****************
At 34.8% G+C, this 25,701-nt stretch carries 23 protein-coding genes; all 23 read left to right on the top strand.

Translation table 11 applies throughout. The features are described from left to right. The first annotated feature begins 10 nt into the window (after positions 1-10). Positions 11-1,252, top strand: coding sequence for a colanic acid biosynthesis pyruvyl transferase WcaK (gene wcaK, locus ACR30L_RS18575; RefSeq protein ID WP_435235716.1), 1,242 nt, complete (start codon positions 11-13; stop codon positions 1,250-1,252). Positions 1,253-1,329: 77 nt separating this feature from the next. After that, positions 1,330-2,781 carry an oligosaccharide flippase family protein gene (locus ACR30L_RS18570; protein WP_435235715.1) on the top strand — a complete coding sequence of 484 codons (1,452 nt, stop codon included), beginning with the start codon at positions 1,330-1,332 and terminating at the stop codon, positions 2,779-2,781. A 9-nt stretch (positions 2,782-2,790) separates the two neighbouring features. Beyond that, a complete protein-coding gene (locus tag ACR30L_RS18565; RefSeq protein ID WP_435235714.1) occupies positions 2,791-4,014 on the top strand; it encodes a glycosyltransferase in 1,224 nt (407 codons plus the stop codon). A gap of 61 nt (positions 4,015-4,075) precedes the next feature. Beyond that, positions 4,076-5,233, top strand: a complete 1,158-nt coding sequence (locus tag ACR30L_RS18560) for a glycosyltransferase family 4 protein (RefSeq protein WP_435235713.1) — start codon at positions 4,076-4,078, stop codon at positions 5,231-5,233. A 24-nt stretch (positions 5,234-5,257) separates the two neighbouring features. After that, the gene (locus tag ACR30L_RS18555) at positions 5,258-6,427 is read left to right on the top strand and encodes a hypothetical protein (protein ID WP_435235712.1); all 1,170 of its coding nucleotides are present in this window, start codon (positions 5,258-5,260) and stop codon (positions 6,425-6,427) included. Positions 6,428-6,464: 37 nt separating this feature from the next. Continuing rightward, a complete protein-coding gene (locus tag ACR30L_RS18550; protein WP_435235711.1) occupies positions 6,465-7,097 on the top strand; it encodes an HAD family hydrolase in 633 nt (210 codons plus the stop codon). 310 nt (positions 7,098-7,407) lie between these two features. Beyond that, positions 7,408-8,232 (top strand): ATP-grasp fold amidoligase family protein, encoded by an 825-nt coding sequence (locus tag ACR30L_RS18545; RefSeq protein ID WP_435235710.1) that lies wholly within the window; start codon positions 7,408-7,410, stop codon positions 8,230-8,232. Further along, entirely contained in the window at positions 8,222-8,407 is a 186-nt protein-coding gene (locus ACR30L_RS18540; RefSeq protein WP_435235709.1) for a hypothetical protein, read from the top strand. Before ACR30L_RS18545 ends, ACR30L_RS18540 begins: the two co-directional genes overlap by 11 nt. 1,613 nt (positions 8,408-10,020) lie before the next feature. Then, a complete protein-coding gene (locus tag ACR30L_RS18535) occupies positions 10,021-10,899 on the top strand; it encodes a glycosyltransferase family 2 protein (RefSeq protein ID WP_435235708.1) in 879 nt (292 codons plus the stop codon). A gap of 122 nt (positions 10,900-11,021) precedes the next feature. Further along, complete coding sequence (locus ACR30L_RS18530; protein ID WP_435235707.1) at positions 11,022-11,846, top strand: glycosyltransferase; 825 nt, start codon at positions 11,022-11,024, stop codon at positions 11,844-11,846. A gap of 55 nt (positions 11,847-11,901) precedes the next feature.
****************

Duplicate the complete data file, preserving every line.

At 34.8% G+C, this 25,701-nt stretch carries 23 protein-coding genes; all 23 read left to right on the top strand.

Translation table 11 applies throughout. The features are described from left to right. The first annotated feature begins 10 nt into the window (after positions 1-10). Positions 11-1,252, top strand: coding sequence for a colanic acid biosynthesis pyruvyl transferase WcaK (gene wcaK, locus ACR30L_RS18575; RefSeq protein ID WP_435235716.1), 1,242 nt, complete (start codon positions 11-13; stop codon positions 1,250-1,252). Positions 1,253-1,329: 77 nt separating this feature from the next. After that, positions 1,330-2,781 carry an oligosaccharide flippase family protein gene (locus ACR30L_RS18570; protein WP_435235715.1) on the top strand — a complete coding sequence of 484 codons (1,452 nt, stop codon included), beginning with the start codon at positions 1,330-1,332 and terminating at the stop codon, positions 2,779-2,781. A 9-nt stretch (positions 2,782-2,790) separates the two neighbouring features. Beyond that, a complete protein-coding gene (locus tag ACR30L_RS18565; RefSeq protein ID WP_435235714.1) occupies positions 2,791-4,014 on the top strand; it encodes a glycosyltransferase in 1,224 nt (407 codons plus the stop codon). A gap of 61 nt (positions 4,015-4,075) precedes the next feature. Beyond that, positions 4,076-5,233, top strand: a complete 1,158-nt coding sequence (locus tag ACR30L_RS18560) for a glycosyltransferase family 4 protein (RefSeq protein WP_435235713.1) — start codon at positions 4,076-4,078, stop codon at positions 5,231-5,233. A 24-nt stretch (positions 5,234-5,257) separates the two neighbouring features. After that, the gene (locus tag ACR30L_RS18555) at positions 5,258-6,427 is read left to right on the top strand and encodes a hypothetical protein (protein ID WP_435235712.1); all 1,170 of its coding nucleotides are present in this window, start codon (positions 5,258-5,260) and stop codon (positions 6,425-6,427) included. Positions 6,428-6,464: 37 nt separating this feature from the next. Continuing rightward, a complete protein-coding gene (locus tag ACR30L_RS18550; protein WP_435235711.1) occupies positions 6,465-7,097 on the top strand; it encodes an HAD family hydrolase in 633 nt (210 codons plus the stop codon). 310 nt (positions 7,098-7,407) lie between these two features. Beyond that, positions 7,408-8,232 (top strand): ATP-grasp fold amidoligase family protein, encoded by an 825-nt coding sequence (locus tag ACR30L_RS18545; RefSeq protein ID WP_435235710.1) that lies wholly within the window; start codon positions 7,408-7,410, stop codon positions 8,230-8,232. Further along, entirely contained in the window at positions 8,222-8,407 is a 186-nt protein-coding gene (locus ACR30L_RS18540; RefSeq protein WP_435235709.1) for a hypothetical protein, read from the top strand. Before ACR30L_RS18545 ends, ACR30L_RS18540 begins: the two co-directional genes overlap by 11 nt. 1,613 nt (positions 8,408-10,020) lie before the next feature. Then, a complete protein-coding gene (locus tag ACR30L_RS18535) occupies positions 10,021-10,899 on the top strand; it encodes a glycosyltransferase family 2 protein (RefSeq protein ID WP_435235708.1) in 879 nt (292 codons plus the stop codon). A gap of 122 nt (positions 10,900-11,021) precedes the next feature. Further along, complete coding sequence (locus ACR30L_RS18530; protein ID WP_435235707.1) at positions 11,022-11,846, top strand: glycosyltransferase; 825 nt, start codon at positions 11,022-11,024, stop codon at positions 11,844-11,846. A gap of 55 nt (positions 11,847-11,901) precedes the next feature.